After receiving the equal state signal, the timer circuit 53 stops the counting down operation with synchronizing an internal clock. Accordingly, state transition will factually stop unless the PSUSCMD command is input to the state transition logic unit 52 from the control circuit 51. Thus, when the transition state enters to the program state 32 at first, the state transition logic unit 52 sets a residence period “80” of this state into the timer circuit 53. Next, the timer circuit 53 disables an input of the internal clock by receiving the equal state signal from the comparing circuit 57. Consequently, timer circuit 53 does not execute a counting down operation. Thus, this internal state is kept in the program state 32 unless a PSUSCMD command is input.

Doing this, it becomes possible to stop a state transition at the entered internal state by setting an expected value corresponding to a desired internal state between an initial condition 31 to a post-treatment state 34 into the expected value register 56. Thus, it becomes possible to observe each of the voltage levels for the word lines at that state and each of the logic levels for the respective signal wires by a conventional method, such as a probing. It also becomes possible to repeat the above-mentioned operation by supplying a PSUS command and a resume command to the control input terminal CMD 58 from externally by synchronizing an equal state signal obtained through the output terminal EQ 60, and by issuing a PSUSCMD command and a PRSMCMD command to the control circuit 51.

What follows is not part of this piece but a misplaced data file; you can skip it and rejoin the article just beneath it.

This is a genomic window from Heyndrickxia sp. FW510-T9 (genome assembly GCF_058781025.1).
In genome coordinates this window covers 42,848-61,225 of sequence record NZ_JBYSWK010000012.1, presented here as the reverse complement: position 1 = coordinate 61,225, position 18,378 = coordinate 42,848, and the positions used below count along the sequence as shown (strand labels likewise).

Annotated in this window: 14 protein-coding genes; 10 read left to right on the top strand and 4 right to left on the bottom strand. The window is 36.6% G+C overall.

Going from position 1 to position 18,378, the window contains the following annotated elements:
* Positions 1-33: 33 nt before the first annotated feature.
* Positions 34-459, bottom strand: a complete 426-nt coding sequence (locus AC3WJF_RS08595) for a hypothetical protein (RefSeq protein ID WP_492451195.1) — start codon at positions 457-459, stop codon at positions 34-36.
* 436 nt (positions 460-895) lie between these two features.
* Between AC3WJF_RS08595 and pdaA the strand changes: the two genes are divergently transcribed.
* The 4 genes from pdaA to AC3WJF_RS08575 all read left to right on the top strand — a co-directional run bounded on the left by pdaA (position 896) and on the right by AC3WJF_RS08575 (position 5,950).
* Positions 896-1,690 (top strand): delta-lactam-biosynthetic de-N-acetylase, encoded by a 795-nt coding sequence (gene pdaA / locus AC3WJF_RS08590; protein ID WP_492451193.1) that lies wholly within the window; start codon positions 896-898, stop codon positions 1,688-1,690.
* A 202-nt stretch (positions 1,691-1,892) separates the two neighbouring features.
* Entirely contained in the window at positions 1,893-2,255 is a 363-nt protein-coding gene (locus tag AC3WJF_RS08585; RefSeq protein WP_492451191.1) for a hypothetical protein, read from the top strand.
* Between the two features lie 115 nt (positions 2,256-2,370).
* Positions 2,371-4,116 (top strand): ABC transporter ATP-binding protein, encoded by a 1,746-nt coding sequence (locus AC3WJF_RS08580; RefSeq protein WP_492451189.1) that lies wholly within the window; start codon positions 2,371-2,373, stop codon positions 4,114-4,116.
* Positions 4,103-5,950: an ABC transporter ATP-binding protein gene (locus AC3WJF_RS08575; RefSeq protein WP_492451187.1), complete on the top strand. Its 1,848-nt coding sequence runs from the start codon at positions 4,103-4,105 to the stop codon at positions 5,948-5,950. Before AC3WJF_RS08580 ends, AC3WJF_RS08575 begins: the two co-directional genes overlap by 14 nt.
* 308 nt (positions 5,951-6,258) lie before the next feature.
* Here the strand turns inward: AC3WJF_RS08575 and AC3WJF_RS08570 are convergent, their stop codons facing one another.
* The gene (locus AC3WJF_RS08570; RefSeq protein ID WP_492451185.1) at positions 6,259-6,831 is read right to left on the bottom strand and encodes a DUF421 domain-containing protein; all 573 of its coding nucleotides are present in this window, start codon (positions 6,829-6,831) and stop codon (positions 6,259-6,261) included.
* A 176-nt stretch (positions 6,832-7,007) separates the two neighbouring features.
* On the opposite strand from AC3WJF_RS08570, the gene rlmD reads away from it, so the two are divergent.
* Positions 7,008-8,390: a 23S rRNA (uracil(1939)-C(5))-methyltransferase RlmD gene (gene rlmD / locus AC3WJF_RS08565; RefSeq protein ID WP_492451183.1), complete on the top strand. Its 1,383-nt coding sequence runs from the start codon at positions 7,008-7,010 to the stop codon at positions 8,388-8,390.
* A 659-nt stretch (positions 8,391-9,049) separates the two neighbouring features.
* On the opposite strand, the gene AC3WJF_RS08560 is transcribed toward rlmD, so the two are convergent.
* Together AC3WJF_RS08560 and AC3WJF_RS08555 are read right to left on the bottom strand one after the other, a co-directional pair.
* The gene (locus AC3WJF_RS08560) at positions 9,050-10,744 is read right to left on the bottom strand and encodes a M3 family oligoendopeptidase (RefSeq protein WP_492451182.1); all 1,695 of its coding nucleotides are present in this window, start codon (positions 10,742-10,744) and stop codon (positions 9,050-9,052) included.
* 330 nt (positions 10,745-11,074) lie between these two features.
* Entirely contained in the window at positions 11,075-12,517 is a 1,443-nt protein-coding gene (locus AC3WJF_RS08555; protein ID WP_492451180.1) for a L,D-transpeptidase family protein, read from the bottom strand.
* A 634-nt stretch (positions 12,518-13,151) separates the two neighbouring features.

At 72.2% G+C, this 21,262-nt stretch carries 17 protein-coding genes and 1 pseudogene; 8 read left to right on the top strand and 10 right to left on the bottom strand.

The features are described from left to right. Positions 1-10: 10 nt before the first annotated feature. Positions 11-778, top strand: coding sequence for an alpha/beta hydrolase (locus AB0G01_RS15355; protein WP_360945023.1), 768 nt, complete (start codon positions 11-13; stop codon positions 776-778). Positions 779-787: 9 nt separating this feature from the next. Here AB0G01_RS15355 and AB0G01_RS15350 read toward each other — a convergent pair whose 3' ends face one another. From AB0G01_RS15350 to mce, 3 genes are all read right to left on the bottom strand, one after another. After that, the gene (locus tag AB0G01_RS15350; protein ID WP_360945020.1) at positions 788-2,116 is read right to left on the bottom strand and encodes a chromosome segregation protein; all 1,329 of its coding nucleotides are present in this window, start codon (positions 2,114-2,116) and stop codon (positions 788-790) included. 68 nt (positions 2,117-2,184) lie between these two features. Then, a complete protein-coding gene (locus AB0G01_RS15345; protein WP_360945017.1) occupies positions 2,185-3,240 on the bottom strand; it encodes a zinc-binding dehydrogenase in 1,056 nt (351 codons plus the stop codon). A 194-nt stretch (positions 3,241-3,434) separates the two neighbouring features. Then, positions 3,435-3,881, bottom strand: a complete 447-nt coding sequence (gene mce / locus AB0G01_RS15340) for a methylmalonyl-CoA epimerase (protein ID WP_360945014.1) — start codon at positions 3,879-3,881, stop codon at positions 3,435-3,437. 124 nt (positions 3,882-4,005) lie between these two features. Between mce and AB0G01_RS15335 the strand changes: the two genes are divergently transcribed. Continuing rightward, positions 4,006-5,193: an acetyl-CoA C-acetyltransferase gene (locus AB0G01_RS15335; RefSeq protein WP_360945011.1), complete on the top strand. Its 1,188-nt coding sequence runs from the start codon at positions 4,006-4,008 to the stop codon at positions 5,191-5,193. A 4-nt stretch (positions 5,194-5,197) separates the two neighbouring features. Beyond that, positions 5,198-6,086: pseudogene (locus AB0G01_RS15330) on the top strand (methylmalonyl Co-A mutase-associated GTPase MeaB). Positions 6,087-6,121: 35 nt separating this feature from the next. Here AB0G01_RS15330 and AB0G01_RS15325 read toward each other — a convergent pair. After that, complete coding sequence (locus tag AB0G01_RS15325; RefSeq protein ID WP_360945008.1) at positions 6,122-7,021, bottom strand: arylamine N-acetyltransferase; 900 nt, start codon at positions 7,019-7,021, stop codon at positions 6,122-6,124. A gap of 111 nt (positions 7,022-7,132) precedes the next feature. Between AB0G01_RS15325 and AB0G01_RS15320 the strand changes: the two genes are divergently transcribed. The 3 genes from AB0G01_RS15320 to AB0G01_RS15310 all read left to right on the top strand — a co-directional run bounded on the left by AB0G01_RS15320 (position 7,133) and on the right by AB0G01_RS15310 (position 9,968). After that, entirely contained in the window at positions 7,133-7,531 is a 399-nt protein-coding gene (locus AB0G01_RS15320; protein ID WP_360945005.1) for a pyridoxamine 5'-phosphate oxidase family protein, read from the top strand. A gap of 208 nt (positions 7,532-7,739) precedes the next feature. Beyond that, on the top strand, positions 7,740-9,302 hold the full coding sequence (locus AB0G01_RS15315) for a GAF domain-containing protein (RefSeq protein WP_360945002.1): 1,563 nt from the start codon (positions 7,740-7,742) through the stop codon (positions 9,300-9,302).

According to this second embodiment of the invention, it becomes possible to stop the state transition at a desired internal state by inputting an expected value corresponded to an arbitrary internal state. Thus, it can easily confirm a signal level at a desired internal state by a suitable method, such as an internal pin fitting. Especially, this embodiment is very useful for efficiently evaluating and analyzing a consecutive operation having a long execution time, such as a semiconductor device including nonvolatile memory cells. Consequently, this embodiment consistent with the present invention can largely improve efficiency for future development.